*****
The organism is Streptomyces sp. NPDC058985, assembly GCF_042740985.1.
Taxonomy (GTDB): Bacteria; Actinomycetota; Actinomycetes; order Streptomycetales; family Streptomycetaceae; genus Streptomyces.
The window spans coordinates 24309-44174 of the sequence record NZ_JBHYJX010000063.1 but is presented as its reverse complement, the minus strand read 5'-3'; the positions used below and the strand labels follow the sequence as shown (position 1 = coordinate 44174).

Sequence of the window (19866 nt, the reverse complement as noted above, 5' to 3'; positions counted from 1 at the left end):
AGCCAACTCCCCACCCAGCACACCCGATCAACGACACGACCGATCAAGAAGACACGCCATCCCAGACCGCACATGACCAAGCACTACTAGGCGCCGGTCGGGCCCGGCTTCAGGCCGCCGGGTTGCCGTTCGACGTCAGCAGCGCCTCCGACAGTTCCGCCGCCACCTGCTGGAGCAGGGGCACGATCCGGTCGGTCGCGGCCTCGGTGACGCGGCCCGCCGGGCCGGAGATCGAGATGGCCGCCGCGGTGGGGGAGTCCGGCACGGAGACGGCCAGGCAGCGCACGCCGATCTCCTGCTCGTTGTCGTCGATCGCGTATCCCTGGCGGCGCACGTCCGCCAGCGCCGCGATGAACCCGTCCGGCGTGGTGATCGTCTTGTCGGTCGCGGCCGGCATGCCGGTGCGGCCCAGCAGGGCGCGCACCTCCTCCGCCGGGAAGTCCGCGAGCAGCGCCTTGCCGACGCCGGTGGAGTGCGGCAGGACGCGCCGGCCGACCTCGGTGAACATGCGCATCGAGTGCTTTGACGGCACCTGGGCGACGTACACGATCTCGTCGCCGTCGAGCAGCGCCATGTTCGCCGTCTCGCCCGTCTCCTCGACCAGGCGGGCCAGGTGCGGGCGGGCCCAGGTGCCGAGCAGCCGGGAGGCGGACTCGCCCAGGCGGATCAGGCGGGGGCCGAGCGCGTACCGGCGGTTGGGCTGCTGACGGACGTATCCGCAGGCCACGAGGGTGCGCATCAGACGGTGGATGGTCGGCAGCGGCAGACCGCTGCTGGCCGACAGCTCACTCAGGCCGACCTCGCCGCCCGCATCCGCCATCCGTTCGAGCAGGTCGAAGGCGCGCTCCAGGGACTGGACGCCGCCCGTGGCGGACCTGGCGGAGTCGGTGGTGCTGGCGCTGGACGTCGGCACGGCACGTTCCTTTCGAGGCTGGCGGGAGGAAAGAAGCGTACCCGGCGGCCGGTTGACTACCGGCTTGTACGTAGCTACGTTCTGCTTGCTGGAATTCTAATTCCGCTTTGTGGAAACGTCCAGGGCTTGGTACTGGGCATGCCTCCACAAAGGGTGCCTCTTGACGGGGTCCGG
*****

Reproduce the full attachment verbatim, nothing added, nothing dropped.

The organism is Streptomyces sp. NPDC058985, assembly GCF_042740985.1.
Taxonomy (GTDB): Bacteria; Actinomycetota; Actinomycetes; order Streptomycetales; family Streptomycetaceae; genus Streptomyces.
The window spans coordinates 24309-44174 of the sequence record NZ_JBHYJX010000063.1 but is presented as its reverse complement, the minus strand read 5'-3'; the positions used below and the strand labels follow the sequence as shown (position 1 = coordinate 44174).

Sequence of the window (19866 nt, the reverse complement as noted above, 5' to 3'; positions counted from 1 at the left end):
AGCCAACTCCCCACCCAGCACACCCGATCAACGACACGACCGATCAAGAAGACACGCCATCCCAGACCGCACATGACCAAGCACTACTAGGCGCCGGTCGGGCCCGGCTTCAGGCCGCCGGGTTGCCGTTCGACGTCAGCAGCGCCTCCGACAGTTCCGCCGCCACCTGCTGGAGCAGGGGCACGATCCGGTCGGTCGCGGCCTCGGTGACGCGGCCCGCCGGGCCGGAGATCGAGATGGCCGCCGCGGTGGGGGAGTCCGGCACGGAGACGGCCAGGCAGCGCACGCCGATCTCCTGCTCGTTGTCGTCGATCGCGTATCCCTGGCGGCGCACGTCCGCCAGCGCCGCGATGAACCCGTCCGGCGTGGTGATCGTCTTGTCGGTCGCGGCCGGCATGCCGGTGCGGCCCAGCAGGGCGCGCACCTCCTCCGCCGGGAAGTCCGCGAGCAGCGCCTTGCCGACGCCGGTGGAGTGCGGCAGGACGCGCCGGCCGACCTCGGTGAACATGCGCATCGAGTGCTTTGACGGCACCTGGGCGACGTACACGATCTCGTCGCCGTCGAGCAGCGCCATGTTCGCCGTCTCGCCCGTCTCCTCGACCAGGCGGGCCAGGTGCGGGCGGGCCCAGGTGCCGAGCAGCCGGGAGGCGGACTCGCCCAGGCGGATCAGGCGGGGGCCGAGCGCGTACCGGCGGTTGGGCTGCTGACGGACGTATCCGCAGGCCACGAGGGTGCGCATCAGACGGTGGATGGTCGGCAGCGGCAGACCGCTGCTGGCCGACAGCTCACTCAGGCCGACCTCGCCGCCCGCATCCGCCATCCGTTCGAGCAGGTCGAAGGCGCGCTCCAGGGACTGGACGCCGCCCGTGGCGGACCTGGCGGAGTCGGTGGTGCTGGCGCTGGACGTCGGCACGGCACGTTCCTTTCGAGGCTGGCGGGAGGAAAGAAGCGTACCCGGCGGCCGGTTGACTACCGGCTTGTACGTAGCTACGTTCTGCTTGCTGGAATTCTAATTCCGCTTTGTGGAAACGTCCAGGGCTTGGTACTGGGCATGCCTCCACAAAGGGTGCCTCTTGACGGGGTCCGG